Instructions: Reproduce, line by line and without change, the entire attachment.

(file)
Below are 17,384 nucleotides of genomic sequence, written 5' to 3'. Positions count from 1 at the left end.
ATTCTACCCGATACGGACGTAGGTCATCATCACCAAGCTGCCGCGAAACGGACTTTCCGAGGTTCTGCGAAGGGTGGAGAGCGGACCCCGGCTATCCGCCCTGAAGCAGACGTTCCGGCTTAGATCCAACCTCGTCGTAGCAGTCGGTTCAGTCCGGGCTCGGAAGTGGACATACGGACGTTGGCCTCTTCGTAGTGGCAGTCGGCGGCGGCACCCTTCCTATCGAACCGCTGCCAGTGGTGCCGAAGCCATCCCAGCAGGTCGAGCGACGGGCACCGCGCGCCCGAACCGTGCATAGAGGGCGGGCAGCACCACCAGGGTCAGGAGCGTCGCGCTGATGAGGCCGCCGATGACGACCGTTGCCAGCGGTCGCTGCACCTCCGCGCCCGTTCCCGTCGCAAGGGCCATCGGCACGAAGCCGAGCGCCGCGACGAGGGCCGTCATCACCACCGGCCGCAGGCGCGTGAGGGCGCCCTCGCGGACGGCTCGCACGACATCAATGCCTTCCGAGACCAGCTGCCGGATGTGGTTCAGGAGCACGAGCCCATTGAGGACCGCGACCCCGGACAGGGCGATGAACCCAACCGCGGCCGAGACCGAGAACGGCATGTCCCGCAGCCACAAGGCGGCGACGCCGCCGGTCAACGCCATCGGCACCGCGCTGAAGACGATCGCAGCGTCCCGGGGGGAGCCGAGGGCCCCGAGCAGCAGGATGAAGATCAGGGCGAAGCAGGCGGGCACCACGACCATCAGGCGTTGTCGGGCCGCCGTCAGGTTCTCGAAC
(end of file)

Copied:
Below are 17,384 nucleotides of genomic sequence, written 5' to 3'. Positions count from 1 at the left end.
ATTCTACCCGATACGGACGTAGGTCATCATCACCAAGCTGCCGCGAAACGGACTTTCCGAGGTTCTGCGAAGGGTGGAGAGCGGACCCCGGCTATCCGCCCTGAAGCAGACGTTCCGGCTTAGATCCAACCTCGTCGTAGCAGTCGGTTCAGTCCGGGCTCGGAAGTGGACATACGGACGTTGGCCTCTTCGTAGTGGCAGTCGGCGGCGGCACCCTTCCTATCGAACCGCTGCCAGTGGTGCCGAAGCCATCCCAGCAGGTCGAGCGACGGGCACCGCGCGCCCGAACCGTGCATAGAGGGCGGGCAGCACCACCAGGGTCAGGAGCGTCGCGCTGATGAGGCCGCCGATGACGACCGTTGCCAGCGGTCGCTGCACCTCCGCGCCCGTTCCCGTCGCAAGGGCCATCGGCACGAAGCCGAGCGCCGCGACGAGGGCCGTCATCACCACCGGCCGCAGGCGCGTGAGGGCGCCCTCGCGGACGGCTCGCACGACATCAATGCCTTCCGAGACCAGCTGCCGGATGTGGTTCAGGAGCACGAGCCCATTGAGGACCGCGACCCCGGACAGGGCGATGAACCCAACCGCGGCCGAGACCGAGAACGGCATGTCCCGCAGCCACAAGGCGGCGACGCCGCCGGTCAACGCCATCGGCACCGCGCTGAAGACGATCGCAGCGTCCCGGGGGGAGCCGAGGGCCCCGAGCAGCAGGATGAAGATCAGGGCGAAGCAGGCGGGCACCACGACCATCAGGCGTTGTCGGGCCGCCGTCAGGTTCTCGAAC